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September 10, 2020

Soybean Planting Starts in Parana, Brazil Today, September 10th

Author: Michael Cordonnier/Soybean & Corn Advisor, Inc.

Today, September 10th, farmers in the state of Parana in southern Brazil are allowed to start planting their 2020/21 soybeans. September 10th marks the end of the soybean-free period that started on June 15th. Up until two years ago, farmers in the state were not allowed to start planting soybeans until September 15th, but farmers petitioned the state government to advance the start by 5 days and the state agreed two years ago. Farmers in Parana must complete their soybean planting by December 31st.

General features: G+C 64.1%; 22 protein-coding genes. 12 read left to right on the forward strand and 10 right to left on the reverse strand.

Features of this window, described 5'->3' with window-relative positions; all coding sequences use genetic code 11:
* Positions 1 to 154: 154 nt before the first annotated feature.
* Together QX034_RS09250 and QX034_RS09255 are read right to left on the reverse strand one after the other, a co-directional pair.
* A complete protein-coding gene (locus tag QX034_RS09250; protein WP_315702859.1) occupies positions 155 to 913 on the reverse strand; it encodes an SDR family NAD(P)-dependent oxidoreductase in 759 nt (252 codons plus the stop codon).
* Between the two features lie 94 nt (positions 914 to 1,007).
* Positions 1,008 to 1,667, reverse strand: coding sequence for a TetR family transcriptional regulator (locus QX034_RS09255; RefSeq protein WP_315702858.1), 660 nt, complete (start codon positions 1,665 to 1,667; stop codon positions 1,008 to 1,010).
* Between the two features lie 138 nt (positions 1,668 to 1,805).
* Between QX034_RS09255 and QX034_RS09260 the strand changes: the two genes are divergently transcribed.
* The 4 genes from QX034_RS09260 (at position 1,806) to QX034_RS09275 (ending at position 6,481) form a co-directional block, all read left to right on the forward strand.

During the soybean-free period, no live soybean plants are permitted in fields, along the edges of fields, along roadways, or around storage or transportation facilities. Inspectors from the state Department of Agriculture fan out across the state looking for live soybean plants. If live plants are found, the landowner is notified and given 10 days to eliminate the plants. Most farmers observe this regulation and eliminate any volunteer soybeans, but 204 landowners in the state of Parana were fined in 2020 for not eliminating all live soybean plants.

The goal of the soybean-free period is to delay the entry of soybean rust disease into newly planted soybean fields. Soybean rust spores can only survive for less than 60 days without a host plant. By eliminating soybean plants in between growing seasons, the hope is that there will be less viable rust spores once the next crop is planted.

Soybean rust is the most serious disease affecting soybeans and Brazilian farmers spend approximately R$ 2 billion per year on control measures. The number of soybean rust cases in Brazil have been declining in recent years and scientists attribute the decline in part to the soybean-free period.